1. Reviewers are God. The reviewers play God when they determine a paper's fate. But, some reviewers are less capable than others and make mistakes. Some reviewers are biased towards one trend of solution over another, and often project their bias. Most importantly, busy academics get their review done by their graduate students, many of whom may have a substandard expertise. The bottom line is, the reviews are often completely beside the point. Good conferences have 3/4 reviewers, but often one strong negative review (a veto) is more instrumental in rejecting a paper.
The problem is that paper writers have no way to defend their work. Luckily, some people have already acknowledged the flaw and have been trying to change things. Last year, my friend Shamsi submitted a paper to CHI (the most important HCI conference) only to get her paper rejected. Luckily, CHI had a rebuttal mechanism, where the author can appeal to the committee. She did that and got her paper accepted. Other conferences do not employ that because people think that it is too much work. CHI would be a good counter-example. It is a very big ACM conference (perhaps among the top 5 most attended conferences of ACM) and yet they can do it. The statistics suggest that only a few authors actually rebut (but those who rebut have a good reason for doing so). So, the organizers of other conferences should think about it.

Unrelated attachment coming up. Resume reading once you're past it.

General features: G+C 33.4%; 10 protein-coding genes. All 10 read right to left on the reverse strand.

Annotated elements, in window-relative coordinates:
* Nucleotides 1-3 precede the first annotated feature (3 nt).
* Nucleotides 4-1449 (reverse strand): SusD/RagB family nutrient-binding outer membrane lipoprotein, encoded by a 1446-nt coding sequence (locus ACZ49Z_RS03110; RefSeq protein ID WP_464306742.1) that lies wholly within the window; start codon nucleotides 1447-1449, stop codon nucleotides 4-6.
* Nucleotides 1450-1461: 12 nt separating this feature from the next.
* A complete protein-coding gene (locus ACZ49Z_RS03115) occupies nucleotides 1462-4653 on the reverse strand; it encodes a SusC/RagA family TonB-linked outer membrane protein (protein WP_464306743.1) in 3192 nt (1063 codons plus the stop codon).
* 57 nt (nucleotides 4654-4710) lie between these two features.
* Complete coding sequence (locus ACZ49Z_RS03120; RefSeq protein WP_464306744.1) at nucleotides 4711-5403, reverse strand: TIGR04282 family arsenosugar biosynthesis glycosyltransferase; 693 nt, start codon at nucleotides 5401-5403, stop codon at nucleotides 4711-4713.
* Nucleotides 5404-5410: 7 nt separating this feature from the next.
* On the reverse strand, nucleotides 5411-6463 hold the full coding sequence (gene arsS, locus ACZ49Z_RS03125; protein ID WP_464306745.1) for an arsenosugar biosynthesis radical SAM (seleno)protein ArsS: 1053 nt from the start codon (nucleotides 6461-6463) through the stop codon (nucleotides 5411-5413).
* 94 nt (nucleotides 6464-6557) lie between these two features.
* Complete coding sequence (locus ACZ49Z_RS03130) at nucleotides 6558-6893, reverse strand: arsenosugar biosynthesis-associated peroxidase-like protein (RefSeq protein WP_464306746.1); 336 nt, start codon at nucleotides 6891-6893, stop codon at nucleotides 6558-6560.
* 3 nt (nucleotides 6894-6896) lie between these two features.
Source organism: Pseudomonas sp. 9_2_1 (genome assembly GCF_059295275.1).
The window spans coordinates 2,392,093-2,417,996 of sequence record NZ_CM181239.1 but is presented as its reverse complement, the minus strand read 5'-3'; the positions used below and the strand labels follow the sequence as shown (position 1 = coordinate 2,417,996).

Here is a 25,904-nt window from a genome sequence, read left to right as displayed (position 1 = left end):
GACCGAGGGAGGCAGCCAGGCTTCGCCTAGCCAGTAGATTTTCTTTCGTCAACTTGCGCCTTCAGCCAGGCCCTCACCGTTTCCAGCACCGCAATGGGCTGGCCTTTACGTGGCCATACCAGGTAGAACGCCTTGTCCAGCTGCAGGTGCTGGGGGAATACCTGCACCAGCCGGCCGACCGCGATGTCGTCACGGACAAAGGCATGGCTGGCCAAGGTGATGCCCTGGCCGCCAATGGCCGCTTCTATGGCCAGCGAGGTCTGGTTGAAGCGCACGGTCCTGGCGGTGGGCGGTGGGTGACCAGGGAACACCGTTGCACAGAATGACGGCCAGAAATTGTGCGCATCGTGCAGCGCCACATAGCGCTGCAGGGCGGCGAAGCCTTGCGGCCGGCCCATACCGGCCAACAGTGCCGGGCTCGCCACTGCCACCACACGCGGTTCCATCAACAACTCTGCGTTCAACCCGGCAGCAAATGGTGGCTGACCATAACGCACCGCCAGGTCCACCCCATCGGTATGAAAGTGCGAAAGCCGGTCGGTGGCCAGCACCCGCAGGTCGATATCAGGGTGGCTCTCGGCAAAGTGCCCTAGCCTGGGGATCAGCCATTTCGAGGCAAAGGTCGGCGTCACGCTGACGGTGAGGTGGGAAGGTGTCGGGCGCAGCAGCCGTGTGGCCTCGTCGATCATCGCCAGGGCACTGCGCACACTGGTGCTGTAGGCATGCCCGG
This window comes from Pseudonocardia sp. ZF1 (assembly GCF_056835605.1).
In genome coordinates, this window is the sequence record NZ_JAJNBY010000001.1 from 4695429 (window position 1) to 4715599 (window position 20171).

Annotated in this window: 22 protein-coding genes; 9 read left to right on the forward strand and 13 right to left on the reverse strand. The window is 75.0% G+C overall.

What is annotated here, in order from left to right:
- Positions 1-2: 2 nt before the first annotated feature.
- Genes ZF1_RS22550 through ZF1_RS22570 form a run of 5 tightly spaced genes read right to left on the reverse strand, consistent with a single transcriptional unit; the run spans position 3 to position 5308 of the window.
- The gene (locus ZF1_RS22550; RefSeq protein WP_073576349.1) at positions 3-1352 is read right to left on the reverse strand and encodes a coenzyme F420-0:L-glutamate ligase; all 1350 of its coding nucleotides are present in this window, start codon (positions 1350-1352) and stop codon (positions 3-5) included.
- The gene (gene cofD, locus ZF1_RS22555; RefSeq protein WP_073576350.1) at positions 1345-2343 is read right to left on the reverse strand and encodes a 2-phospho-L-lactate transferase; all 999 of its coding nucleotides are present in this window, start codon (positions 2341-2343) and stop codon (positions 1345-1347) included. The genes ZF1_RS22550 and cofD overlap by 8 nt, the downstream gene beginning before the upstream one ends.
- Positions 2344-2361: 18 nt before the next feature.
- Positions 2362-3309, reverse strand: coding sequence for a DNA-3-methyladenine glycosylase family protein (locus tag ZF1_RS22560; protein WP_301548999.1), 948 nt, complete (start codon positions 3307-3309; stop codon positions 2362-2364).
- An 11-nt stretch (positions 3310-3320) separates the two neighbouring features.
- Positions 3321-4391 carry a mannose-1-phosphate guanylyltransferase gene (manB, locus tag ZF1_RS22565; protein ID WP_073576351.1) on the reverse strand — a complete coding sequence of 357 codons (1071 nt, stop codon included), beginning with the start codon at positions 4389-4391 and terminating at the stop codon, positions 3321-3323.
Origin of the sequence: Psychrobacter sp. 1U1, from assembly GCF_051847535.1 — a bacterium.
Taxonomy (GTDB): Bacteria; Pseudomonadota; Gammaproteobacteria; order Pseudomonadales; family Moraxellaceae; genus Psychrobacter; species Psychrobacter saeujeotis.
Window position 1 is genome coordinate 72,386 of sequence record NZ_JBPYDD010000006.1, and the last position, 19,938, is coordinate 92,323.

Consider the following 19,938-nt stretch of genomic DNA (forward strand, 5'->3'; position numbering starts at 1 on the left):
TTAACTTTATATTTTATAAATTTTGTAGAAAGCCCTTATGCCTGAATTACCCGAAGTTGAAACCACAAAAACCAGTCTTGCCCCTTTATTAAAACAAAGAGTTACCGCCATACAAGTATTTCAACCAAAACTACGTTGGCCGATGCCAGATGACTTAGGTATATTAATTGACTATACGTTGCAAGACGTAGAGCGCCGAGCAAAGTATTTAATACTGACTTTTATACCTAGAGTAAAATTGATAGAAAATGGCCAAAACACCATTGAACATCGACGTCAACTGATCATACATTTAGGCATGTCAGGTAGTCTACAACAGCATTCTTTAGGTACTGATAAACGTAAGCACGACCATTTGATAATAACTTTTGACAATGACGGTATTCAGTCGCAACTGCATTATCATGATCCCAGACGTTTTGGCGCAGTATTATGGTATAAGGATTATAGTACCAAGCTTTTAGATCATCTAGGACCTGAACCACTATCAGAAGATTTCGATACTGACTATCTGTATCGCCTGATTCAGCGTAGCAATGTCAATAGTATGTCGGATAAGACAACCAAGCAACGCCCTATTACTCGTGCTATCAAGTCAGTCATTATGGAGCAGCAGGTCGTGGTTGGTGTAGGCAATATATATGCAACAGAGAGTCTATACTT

2. Out of sight, out of mind. Researchers collaborate, but often fail to pay tributes to the collaborators. My wife Farhana did her undergraduate thesis on admission controller of MPLS networks in Bangladesh University of Engineering and Technology. Today she found out that her adviser published a paper on her work, a paper that she helped writing before coming to the US, but "forgot" to include her name in the author list.
Foul plays like this happen in academia all the time. There is no place where a victim can petition and claim due credits. Perhaps you would not want to include your name in a paper with other authors who chose not to mention your name in the first place. But in a competitive academic environment, where publication count is vital, you soon get past the disdain and want your fair share.
Note. For other flaws in the paper publication system, read
Parnas, D. L. 2007. Stop the numbers game. Commun. ACM 50, 11 (Nov. 2007), 19-21. DOI= http://doi.acm.org/10.1145/1297797.1297815